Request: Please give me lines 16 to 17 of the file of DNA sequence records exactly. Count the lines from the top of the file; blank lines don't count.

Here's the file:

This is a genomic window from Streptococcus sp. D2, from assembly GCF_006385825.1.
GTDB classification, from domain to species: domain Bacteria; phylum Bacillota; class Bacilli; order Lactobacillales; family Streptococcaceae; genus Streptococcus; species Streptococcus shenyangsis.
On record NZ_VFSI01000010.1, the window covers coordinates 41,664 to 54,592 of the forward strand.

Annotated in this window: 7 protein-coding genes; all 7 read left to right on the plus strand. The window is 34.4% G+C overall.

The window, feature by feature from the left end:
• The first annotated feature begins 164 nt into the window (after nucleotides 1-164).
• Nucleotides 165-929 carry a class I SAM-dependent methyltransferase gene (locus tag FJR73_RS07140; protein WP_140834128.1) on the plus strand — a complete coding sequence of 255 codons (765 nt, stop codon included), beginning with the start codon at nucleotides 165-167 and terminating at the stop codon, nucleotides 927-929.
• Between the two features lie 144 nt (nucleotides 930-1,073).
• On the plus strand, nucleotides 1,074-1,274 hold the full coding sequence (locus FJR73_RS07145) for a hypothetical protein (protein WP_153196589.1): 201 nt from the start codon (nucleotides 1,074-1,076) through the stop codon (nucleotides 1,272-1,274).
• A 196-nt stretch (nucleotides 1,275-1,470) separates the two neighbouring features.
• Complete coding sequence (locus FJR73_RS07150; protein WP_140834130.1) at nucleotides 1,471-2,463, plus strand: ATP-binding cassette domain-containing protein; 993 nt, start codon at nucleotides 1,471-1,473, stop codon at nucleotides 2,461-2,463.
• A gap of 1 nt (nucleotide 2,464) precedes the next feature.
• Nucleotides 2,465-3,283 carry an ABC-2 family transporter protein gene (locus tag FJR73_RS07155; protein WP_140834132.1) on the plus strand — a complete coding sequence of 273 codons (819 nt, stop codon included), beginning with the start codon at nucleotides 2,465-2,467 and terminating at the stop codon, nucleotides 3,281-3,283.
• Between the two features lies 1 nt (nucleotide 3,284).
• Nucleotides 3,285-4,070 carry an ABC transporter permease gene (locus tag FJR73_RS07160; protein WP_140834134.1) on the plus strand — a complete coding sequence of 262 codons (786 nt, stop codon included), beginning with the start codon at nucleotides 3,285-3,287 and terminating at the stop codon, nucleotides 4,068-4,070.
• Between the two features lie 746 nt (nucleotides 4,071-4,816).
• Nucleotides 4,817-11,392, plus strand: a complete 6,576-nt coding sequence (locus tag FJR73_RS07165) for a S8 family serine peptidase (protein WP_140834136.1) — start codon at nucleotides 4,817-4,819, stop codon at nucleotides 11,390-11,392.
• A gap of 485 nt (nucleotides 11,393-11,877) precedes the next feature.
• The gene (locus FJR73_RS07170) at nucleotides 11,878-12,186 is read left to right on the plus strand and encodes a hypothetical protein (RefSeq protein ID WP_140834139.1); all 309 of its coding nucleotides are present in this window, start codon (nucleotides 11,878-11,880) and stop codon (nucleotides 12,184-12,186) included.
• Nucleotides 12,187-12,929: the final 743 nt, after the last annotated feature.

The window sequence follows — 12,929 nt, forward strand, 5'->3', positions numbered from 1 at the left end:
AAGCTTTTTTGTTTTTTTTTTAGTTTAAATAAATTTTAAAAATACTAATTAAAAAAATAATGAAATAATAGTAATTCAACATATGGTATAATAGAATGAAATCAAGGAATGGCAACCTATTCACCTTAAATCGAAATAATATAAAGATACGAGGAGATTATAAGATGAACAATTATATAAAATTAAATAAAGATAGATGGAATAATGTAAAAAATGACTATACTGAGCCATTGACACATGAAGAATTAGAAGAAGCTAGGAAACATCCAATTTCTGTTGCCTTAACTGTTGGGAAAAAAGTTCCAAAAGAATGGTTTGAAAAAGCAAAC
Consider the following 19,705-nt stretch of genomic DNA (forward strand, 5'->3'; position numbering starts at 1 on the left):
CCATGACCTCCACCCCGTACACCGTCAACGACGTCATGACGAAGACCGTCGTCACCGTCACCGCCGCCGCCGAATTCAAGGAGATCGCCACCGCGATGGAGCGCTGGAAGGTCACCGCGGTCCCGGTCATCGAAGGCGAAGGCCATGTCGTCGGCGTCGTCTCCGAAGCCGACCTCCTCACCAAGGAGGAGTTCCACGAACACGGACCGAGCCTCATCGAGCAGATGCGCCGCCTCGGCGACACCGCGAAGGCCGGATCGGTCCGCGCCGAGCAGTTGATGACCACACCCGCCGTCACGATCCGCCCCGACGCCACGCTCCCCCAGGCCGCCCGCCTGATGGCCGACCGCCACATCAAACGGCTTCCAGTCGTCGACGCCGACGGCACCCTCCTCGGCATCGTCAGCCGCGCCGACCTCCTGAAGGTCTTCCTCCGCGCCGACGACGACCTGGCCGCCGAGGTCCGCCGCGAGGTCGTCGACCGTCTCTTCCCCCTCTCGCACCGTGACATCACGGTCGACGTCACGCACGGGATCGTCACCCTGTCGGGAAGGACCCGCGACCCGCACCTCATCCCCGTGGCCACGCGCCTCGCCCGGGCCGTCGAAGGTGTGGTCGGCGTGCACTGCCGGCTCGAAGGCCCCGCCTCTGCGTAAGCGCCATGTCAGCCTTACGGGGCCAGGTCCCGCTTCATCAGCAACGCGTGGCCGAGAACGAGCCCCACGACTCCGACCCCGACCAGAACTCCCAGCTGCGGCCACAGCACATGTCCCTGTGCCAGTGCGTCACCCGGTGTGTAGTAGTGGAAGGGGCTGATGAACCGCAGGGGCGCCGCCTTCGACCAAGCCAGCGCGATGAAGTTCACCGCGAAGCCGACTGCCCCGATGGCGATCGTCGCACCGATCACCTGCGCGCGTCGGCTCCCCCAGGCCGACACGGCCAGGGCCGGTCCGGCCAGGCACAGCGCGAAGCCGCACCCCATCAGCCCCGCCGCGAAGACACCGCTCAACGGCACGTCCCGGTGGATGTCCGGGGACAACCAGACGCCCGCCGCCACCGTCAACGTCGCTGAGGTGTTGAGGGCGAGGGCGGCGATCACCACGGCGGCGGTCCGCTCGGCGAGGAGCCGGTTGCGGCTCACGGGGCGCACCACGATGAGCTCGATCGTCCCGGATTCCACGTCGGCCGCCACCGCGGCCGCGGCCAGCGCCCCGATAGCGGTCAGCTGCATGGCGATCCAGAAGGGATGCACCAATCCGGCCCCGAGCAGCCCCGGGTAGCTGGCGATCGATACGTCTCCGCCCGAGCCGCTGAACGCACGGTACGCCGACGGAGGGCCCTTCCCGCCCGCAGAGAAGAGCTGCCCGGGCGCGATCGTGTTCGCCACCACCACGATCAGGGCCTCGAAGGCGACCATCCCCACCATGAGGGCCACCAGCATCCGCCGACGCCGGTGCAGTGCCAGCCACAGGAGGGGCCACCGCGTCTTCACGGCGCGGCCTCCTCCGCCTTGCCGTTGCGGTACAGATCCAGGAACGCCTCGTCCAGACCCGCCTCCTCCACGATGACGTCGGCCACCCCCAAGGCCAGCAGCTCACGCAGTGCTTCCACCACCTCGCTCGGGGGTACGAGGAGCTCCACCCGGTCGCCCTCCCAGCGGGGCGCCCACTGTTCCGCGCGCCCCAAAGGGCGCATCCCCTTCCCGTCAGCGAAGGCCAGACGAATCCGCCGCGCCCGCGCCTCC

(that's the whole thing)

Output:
• Between the two features lie 746 nt (nucleotides 4,071-4,816).
• Nucleotides 4,817-11,392, plus strand: a complete 6,576-nt coding sequence (locus tag FJR73_RS07165) for a S8 family serine peptidase (protein WP_140834136.1) — start codon at nucleotides 4,817-4,819, stop codon at nucleotides 11,390-11,392.